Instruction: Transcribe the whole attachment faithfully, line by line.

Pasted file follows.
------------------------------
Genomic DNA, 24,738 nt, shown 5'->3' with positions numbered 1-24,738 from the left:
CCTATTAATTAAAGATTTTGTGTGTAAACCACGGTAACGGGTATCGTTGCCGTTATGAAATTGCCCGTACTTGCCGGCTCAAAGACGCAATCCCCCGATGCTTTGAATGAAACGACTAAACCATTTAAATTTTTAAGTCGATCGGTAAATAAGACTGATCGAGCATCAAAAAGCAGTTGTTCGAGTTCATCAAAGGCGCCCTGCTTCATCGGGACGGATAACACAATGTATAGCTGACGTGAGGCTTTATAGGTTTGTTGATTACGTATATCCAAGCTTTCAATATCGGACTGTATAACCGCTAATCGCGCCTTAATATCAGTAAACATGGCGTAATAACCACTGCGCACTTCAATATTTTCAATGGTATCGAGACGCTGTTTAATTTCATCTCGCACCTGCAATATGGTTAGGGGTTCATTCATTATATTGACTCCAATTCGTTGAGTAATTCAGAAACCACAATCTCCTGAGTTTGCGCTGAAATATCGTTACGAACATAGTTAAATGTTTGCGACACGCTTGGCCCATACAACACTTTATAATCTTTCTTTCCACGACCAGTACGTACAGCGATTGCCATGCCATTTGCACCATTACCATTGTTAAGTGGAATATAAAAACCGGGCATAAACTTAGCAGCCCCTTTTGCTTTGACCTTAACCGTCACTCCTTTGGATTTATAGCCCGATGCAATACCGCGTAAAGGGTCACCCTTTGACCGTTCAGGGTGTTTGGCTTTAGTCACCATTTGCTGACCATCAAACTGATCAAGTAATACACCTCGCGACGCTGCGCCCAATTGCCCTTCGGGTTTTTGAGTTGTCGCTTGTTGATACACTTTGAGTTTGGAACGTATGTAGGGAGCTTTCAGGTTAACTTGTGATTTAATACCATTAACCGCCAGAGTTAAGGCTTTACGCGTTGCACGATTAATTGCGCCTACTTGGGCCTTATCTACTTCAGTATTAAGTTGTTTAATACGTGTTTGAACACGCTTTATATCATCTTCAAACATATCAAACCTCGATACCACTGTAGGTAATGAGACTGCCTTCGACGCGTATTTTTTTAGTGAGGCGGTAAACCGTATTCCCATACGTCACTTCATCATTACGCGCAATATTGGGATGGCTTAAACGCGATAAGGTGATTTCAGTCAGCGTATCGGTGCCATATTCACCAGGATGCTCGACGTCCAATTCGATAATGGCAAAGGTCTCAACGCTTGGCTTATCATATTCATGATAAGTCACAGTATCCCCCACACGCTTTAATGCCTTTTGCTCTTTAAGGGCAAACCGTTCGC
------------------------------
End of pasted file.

Genomic DNA, 24,738 nt, shown 5'->3' with positions numbered 1-24,738 from the left:
CCTATTAATTAAAGATTTTGTGTGTAAACCACGGTAACGGGTATCGTTGCCGTTATGAAATTGCCCGTACTTGCCGGCTCAAAGACGCAATCCCCCGATGCTTTGAATGAAACGACTAAACCATTTAAATTTTTAAGTCGATCGGTAAATAAGACTGATCGAGCATCAAAAAGCAGTTGTTCGAGTTCATCAAAGGCGCCCTGCTTCATCGGGACGGATAACACAATGTATAGCTGACGTGAGGCTTTATAGGTTTGTTGATTACGTATATCCAAGCTTTCAATATCGGACTGTATAACCGCTAATCGCGCCTTAATATCAGTAAACATGGCGTAATAACCACTGCGCACTTCAATATTTTCAATGGTATCGAGACGCTGTTTAATTTCATCTCGCACCTGCAATATGGTTAGGGGTTCATTCATTATATTGACTCCAATTCGTTGAGTAATTCAGAAACCACAATCTCCTGAGTTTGCGCTGAAATATCGTTACGAACATAGTTAAATGTTTGCGACACGCTTGGCCCATACAACACTTTATAATCTTTCTTTCCACGACCAGTACGTACAGCGATTGCCATGCCATTTGCACCATTACCATTGTTAAGTGGAATATAAAAACCGGGCATAAACTTAGCAGCCCCTTTTGCTTTGACCTTAACCGTCACTCCTTTGGATTTATAGCCCGATGCAATACCGCGTAAAGGGTCACCCTTTGACCGTTCAGGGTGTTTGGCTTTAGTCACCATTTGCTGACCATCAAACTGATCAAGTAATACACCTCGCGACGCTGCGCCCAATTGCCCTTCGGGTTTTTGAGTTGTCGCTTGTTGATACACTTTGAGTTTGGAACGTATGTAGGGAGCTTTCAGGTTAACTTGTGATTTAATACCATTAACCGCCAGAGTTAAGGCTTTACGCGTTGCACGATTAATTGCGCCTACTTGGGCCTTATCTACTTCAGTATTAAGTTGTTTAATACGTGTTTGAACACGCTTTATATCATCTTCAAACATATCAAACCTCGATACCACTGTAGGTAATGAGACTGCCTTCGACGCGTATTTTTTTAGTGAGGCGGTAAACCGTATTCCCATACGTCACTTCATCATTACGCGCAATATTGGGATGGCTTAAACGCGATAAGGTGATTTCAGTCAGCGTATCGGTGCCATATTCACCAGGATGCTCGACGTCCAATTCGATAATGGCAAAGGTCTCAACGCTTGGCTTATCATATTCATGATAAGTCACAGTATCCCCCACACGCTTTAATGCCTTTTGCTCTTTAAGGGCAAACCGTTCGC